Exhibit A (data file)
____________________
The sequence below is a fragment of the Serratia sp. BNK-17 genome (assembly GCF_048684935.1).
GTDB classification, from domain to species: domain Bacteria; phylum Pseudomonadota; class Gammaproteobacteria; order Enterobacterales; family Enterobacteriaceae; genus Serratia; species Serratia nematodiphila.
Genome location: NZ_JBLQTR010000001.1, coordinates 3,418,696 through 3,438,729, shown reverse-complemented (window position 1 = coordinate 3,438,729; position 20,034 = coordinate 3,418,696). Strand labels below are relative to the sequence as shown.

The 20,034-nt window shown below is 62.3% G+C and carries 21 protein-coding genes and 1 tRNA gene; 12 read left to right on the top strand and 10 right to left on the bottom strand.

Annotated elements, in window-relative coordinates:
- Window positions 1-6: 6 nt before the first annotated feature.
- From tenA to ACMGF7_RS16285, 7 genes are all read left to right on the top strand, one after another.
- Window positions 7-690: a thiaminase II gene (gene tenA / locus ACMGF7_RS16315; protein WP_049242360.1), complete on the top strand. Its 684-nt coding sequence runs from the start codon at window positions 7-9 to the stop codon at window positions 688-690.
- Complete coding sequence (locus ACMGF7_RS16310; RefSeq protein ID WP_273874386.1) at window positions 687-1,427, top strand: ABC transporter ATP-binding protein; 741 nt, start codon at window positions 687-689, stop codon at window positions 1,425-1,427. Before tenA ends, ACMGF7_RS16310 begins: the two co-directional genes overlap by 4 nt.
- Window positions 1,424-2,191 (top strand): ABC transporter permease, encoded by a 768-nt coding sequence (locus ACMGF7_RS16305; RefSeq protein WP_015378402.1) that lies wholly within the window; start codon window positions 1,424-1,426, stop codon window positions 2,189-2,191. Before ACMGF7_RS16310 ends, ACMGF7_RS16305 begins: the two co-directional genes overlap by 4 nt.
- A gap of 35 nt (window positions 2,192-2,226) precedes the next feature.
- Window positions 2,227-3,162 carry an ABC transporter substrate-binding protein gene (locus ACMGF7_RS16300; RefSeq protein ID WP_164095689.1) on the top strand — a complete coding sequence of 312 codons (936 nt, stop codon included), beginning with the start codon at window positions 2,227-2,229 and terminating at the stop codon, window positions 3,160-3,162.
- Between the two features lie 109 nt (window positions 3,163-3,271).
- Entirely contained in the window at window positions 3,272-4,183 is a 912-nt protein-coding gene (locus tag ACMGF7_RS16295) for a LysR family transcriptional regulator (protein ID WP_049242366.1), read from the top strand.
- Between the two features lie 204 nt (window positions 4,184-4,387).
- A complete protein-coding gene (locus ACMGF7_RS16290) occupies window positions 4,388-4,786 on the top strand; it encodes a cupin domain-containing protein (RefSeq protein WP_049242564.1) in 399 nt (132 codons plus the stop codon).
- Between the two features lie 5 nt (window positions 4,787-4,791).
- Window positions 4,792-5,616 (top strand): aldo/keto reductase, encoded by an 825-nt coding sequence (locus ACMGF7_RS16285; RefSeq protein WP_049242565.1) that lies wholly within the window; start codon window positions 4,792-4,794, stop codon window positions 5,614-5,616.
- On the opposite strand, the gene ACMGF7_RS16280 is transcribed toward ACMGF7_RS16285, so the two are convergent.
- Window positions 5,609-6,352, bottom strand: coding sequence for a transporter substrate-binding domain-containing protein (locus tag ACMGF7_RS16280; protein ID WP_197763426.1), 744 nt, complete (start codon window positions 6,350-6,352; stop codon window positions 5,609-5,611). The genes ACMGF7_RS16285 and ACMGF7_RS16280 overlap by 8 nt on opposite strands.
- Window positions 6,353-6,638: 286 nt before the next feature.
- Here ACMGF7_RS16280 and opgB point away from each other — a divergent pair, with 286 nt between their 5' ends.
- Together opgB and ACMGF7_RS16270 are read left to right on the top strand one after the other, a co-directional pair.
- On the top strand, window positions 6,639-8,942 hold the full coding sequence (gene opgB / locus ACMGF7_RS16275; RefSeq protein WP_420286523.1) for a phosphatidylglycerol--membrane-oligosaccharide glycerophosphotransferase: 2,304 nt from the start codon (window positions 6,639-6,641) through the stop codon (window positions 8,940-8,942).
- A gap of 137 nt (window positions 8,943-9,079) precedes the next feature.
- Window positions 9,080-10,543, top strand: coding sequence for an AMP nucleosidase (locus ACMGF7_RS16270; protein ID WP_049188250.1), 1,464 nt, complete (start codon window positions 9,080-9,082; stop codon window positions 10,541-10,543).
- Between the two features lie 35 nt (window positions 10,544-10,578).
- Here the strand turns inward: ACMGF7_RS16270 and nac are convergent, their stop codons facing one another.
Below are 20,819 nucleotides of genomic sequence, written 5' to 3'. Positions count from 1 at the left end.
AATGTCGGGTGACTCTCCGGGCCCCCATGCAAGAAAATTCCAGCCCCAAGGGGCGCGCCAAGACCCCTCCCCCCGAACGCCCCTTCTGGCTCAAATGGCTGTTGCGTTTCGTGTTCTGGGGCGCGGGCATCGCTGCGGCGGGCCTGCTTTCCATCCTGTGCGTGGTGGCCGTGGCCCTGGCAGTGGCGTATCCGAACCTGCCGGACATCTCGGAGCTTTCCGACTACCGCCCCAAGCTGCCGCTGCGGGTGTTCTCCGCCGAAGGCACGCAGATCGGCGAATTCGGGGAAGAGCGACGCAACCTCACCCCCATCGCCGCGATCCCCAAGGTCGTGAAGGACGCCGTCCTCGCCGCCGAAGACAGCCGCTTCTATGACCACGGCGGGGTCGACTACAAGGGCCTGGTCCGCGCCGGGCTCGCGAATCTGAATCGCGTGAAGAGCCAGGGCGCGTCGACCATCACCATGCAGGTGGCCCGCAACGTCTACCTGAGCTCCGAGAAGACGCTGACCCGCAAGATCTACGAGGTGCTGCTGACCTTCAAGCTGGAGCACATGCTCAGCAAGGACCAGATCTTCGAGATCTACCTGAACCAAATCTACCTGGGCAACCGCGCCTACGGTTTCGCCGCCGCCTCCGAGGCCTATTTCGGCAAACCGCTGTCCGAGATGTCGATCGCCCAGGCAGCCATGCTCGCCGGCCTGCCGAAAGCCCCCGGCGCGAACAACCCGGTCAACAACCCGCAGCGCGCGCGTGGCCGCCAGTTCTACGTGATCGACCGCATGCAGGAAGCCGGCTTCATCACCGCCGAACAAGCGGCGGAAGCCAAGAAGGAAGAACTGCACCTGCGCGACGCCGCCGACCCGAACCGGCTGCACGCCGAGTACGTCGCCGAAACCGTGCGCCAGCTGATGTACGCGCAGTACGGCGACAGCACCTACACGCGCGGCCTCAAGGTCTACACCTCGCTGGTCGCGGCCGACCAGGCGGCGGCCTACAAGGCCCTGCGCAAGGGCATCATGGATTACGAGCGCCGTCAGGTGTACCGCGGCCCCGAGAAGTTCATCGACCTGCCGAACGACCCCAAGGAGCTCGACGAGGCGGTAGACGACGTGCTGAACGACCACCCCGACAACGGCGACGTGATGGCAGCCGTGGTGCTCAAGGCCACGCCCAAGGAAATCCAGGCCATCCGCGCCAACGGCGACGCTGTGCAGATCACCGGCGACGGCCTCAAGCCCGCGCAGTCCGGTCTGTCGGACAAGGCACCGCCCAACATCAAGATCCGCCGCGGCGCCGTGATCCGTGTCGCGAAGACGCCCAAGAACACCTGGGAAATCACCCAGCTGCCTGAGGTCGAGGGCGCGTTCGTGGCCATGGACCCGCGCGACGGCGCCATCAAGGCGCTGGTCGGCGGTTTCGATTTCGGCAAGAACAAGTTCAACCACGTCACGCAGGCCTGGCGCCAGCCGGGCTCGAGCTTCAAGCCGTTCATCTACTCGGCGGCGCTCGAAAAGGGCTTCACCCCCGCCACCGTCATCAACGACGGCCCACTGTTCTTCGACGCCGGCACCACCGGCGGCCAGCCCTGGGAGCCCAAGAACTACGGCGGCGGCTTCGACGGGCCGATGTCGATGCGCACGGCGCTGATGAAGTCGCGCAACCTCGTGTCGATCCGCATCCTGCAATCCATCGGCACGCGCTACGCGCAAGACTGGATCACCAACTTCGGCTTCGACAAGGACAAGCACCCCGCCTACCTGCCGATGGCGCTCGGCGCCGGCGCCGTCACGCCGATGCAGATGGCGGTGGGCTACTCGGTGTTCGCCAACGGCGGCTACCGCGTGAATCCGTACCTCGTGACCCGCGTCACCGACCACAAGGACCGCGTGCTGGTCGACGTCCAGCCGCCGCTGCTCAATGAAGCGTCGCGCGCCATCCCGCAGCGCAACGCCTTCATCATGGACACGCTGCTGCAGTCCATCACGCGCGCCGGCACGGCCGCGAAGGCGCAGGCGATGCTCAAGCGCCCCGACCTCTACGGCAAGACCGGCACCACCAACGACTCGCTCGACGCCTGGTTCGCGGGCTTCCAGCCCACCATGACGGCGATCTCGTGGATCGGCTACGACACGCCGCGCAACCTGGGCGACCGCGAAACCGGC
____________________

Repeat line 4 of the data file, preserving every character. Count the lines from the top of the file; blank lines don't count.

The 20,034-nt window shown below is 62.3% G+C and carries 21 protein-coding genes and 1 tRNA gene; 12 read left to right on the top strand and 10 right to left on the bottom strand.